First law and the force of water: law, water, entitlement

Turner, Stephen and Neale, Timothy 2015, First law and the force of water: law, water, entitlement, Settler colonial studies, vol. 5, no. 4, pp. 387-397, doi: 10.1080/2201473X.2014.1000912.

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Title First law and the force of water: law, water, entitlement
Author(s) Turner, Stephen
Neale, TimothyORCID iD for Neale, Timothy
Journal name Settler colonial studies
Volume number 5
Issue number 4
Start page 387
End page 397
Total pages 11
Publisher Routledge
Place of publication Abingdon, Eng.
Publication date 2015
ISSN 2201-473X
Summary In this essay, the authors respond to several of the papers included in this special issue. First reflecting on the relation between waters, ‘First law’,1 and settler law, the authors then draw connections between some of the contributions to the issue. Water, the authors contend, is a productive site for thinking through the organs and processes of settler law, though such attention, they argue, also reveals how the ‘constitutional’ question of waters is occluded by the presence and dominance of settler law. The final section turns to Aotearoa/New Zealand as a negative example of this situation, one in which the constituting force of waters is nullified by the incorporation of indigenous politics within the processes and institutions of the settler legal order.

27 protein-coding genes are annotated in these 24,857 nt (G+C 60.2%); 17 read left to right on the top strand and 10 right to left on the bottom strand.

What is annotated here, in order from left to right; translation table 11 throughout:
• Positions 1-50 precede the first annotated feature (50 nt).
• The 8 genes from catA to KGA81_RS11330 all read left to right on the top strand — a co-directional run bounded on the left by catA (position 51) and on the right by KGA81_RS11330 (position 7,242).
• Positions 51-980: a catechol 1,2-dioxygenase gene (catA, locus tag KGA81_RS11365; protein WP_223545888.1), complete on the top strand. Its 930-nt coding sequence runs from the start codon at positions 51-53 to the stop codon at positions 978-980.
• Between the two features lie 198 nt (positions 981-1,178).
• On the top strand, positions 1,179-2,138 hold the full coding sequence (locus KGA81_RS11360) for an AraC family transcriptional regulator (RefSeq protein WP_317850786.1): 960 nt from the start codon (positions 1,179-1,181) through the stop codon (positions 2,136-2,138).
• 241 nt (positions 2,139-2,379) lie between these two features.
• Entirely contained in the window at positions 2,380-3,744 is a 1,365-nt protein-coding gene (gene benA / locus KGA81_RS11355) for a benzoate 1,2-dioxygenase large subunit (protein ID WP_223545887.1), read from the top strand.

Language eng
DOI 10.1080/2201473X.2014.1000912
Field of Research 160104 Social and Cultural Anthropology
200201 Aboriginal and Torres Strait Islander Cultural Studies
Socio Economic Objective 970116 Expanding Knowledge through Studies of Human Society
HERDC Research category C1.1 Refereed article in a scholarly journal
ERA Research output type C Journal article
Copyright notice ©2015, Taylor & Francis
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